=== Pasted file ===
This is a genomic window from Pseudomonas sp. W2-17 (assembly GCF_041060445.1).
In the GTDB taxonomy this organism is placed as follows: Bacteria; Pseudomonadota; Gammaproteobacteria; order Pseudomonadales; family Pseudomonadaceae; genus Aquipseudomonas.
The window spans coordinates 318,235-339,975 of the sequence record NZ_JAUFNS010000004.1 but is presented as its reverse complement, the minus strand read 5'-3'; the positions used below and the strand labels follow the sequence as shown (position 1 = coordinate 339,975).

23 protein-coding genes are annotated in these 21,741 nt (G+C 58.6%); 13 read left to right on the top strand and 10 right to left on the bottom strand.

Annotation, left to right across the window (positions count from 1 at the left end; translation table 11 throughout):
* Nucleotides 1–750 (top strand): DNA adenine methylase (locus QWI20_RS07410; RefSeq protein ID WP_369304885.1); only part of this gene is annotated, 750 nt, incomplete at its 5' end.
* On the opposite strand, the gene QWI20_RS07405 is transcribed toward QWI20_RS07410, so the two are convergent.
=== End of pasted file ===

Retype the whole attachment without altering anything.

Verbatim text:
This is a genomic window from Pseudomonas sp. W2-17 (assembly GCF_041060445.1).
In the GTDB taxonomy this organism is placed as follows: Bacteria; Pseudomonadota; Gammaproteobacteria; order Pseudomonadales; family Pseudomonadaceae; genus Aquipseudomonas.
The window spans coordinates 318,235-339,975 of the sequence record NZ_JAUFNS010000004.1 but is presented as its reverse complement, the minus strand read 5'-3'; the positions used below and the strand labels follow the sequence as shown (position 1 = coordinate 339,975).

23 protein-coding genes are annotated in these 21,741 nt (G+C 58.6%); 13 read left to right on the top strand and 10 right to left on the bottom strand.

Annotation, left to right across the window (positions count from 1 at the left end; translation table 11 throughout):
* Nucleotides 1–750 (top strand): DNA adenine methylase (locus QWI20_RS07410; RefSeq protein ID WP_369304885.1); only part of this gene is annotated, 750 nt, incomplete at its 5' end.
* On the opposite strand, the gene QWI20_RS07405 is transcribed toward QWI20_RS07410, so the two are convergent.